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  1. ArchDaily
  2. Projects
  3. Religious Architecture
  4. Japan
  5. Kikuma Watanabe
  6. 2016
  7. Self-build Shinto Shrine / Kikuma Watanabe

Self-build Shinto Shrine / Kikuma Watanabe

  • 19:00 - 13 July, 2016
Self-build Shinto Shrine / Kikuma Watanabe
Self-build Shinto Shrine  / Kikuma Watanabe, Courtesy of Kikuma Watanabe
Courtesy of Kikuma Watanabe

Courtesy of Kikuma Watanabe Courtesy of Kikuma Watanabe Courtesy of Kikuma Watanabe Courtesy of Kikuma Watanabe + 19

  • Structural Engineer

    Syunya Takahashi + D Environmental Design System Laboratory
  • Construction

    Environmental Design of Architecture Lab. of Kochi University of Technology
  • Owner

    Inhabittants of Nakagonyu + Kochi University of Technology
  • Site area

    315.77 sqm
  • Total floor area

    4.05 sqm
  • More Specs Less Specs
Courtesy of Kikuma Watanabe
Courtesy of Kikuma Watanabe

Text description provided by the architects. This is the self-built temporary Shinto shrine in a depopulated village in the mountainous area of kochi in Japan. For over 200 years the village used to have nine houses making up the kanamine shinto community, with a shrine set up in the upper part of the forest. However, the village started to lose its population, resulting in only one house and a neglected shrine that in 2015 was deeply injured by a heavy typhoon. In 2016 the worship structure faced a crisis and collapsed, so the inhabitants, together with the Kochi University of Technology located nearby, decided to construct a temporary shrine in the houses area.

Courtesy of Kikuma Watanabe
Courtesy of Kikuma Watanabe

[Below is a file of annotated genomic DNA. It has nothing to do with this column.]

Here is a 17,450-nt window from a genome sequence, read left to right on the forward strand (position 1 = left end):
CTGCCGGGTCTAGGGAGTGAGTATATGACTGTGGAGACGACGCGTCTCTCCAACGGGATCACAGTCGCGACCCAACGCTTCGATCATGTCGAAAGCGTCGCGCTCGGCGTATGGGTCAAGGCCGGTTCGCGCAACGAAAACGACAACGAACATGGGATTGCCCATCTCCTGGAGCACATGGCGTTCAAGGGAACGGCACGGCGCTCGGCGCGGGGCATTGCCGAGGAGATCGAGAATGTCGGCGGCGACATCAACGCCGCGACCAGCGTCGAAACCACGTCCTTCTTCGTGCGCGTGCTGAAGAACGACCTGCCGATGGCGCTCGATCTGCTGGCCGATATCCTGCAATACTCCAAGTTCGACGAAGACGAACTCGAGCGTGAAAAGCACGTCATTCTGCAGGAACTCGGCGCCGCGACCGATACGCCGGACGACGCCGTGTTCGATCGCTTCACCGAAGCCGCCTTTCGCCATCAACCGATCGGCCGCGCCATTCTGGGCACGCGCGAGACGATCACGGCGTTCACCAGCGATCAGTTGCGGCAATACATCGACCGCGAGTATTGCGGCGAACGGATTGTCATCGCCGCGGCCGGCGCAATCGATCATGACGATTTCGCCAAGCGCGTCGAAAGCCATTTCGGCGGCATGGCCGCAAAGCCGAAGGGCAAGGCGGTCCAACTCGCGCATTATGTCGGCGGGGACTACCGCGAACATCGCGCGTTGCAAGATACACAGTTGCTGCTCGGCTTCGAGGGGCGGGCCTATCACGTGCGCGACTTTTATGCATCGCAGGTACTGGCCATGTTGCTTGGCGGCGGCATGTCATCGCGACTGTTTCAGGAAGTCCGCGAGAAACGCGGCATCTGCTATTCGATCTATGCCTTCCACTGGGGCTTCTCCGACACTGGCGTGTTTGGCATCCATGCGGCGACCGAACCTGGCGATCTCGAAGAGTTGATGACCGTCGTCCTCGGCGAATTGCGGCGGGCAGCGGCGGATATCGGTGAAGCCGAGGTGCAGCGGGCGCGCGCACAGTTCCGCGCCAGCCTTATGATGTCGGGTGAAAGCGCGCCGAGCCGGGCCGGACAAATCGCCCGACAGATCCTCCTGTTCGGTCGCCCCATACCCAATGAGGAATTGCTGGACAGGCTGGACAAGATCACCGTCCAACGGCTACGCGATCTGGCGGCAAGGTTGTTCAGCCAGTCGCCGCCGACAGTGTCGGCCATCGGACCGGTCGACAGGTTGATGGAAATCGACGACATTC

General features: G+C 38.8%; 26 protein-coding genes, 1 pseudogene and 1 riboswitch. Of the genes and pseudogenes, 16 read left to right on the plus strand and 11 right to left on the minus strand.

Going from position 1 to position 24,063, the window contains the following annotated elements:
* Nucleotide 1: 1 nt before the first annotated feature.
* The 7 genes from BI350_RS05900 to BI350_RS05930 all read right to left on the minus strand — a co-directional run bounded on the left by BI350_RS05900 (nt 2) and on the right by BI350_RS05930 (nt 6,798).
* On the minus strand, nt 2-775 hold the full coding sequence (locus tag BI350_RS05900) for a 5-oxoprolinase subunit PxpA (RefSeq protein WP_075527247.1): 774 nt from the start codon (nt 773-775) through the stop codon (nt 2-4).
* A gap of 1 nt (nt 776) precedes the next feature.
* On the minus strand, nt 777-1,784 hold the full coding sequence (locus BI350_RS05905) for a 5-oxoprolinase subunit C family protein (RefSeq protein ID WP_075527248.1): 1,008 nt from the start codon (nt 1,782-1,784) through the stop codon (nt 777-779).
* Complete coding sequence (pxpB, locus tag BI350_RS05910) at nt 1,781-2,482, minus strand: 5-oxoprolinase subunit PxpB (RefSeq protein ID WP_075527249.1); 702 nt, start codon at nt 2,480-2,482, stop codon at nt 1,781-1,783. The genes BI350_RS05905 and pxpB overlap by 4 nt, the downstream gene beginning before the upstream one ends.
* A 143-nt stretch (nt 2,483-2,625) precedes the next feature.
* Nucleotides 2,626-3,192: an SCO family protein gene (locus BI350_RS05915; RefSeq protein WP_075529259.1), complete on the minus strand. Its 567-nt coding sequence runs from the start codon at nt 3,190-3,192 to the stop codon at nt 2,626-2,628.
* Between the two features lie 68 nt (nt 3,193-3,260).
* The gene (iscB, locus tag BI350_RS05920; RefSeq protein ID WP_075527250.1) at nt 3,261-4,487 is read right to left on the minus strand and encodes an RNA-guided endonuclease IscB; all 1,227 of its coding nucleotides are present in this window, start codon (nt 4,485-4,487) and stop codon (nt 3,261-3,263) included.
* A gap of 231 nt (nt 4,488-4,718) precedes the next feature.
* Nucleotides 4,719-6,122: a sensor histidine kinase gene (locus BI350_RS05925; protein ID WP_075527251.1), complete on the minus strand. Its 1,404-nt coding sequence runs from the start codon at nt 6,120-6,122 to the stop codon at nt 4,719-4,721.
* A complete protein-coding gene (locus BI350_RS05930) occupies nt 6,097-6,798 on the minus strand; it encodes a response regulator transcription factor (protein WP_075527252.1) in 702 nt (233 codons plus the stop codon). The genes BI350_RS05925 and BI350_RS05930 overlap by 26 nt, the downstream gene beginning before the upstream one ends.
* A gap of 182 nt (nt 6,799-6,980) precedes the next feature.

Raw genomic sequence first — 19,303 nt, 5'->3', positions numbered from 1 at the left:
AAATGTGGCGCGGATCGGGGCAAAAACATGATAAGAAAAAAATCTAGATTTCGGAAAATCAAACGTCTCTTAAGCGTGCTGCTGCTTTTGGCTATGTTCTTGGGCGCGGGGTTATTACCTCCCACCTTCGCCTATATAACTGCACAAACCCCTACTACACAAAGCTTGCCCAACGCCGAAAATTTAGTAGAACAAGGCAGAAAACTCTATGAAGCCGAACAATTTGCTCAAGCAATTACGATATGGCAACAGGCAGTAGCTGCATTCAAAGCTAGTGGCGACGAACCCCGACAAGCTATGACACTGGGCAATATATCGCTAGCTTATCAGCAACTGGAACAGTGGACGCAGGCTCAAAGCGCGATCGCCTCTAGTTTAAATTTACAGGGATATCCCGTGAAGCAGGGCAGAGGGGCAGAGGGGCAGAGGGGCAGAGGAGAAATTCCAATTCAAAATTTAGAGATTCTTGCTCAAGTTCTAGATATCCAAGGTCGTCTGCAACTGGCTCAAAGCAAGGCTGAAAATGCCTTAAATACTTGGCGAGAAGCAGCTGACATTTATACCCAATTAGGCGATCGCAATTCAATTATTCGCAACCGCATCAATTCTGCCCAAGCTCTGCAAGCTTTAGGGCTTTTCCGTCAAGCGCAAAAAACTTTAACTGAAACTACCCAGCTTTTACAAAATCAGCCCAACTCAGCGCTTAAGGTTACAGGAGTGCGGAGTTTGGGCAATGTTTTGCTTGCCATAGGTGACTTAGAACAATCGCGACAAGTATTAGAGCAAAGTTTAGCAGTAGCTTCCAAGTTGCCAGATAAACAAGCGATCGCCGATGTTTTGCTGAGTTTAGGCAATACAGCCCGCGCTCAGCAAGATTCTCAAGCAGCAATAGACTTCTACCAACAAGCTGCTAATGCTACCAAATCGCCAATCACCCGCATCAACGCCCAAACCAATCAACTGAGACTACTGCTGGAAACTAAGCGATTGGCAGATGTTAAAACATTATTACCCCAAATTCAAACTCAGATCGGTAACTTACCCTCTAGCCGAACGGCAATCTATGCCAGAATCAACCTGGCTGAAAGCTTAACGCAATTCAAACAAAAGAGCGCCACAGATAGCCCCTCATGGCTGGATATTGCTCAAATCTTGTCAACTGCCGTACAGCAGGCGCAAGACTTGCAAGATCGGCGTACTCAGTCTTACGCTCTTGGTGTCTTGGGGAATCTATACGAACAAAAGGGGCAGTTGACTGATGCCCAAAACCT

Courtesy of Kikuma Watanabe
Courtesy of Kikuma Watanabe

Because the community was only inhabited by one person, the expenses of the construction were extremely limited. Furthermore, the road to the site was really narrow, obliging the team to carry the construction materials for one kilometer. This led the temporary shrine to be self-built, with little money and with limited materials. The team consisted of ten students plus architect and in five days they erected the worship space with steel pipes for the scaffolding, wooden lumbers, and wooden boards.

Section
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Plan
Plan

The triangular shape of the shrine symbolizes not only the sacred mountain but also the tunnel that leads to it. In the fall of 2016 a Shinto festival will be held by the inhabitants and members of Kochi University of Technology. The new construction aims to become the core of the community consisted of both inhabitants of the community and members of the university.

Courtesy of Kikuma Watanabe
Courtesy of Kikuma Watanabe
Courtesy of Kikuma Watanabe
Courtesy of Kikuma Watanabe
Location to be used only as a reference. It could indicate city/country but not exact address. Cite: "Self-build Shinto Shrine / Kikuma Watanabe" 13 Jul 2016. ArchDaily. Accessed . <https://www.archdaily.com/791307/self-build-shinto-shrine-kikuma-watanabe/> ISSN 0719-8884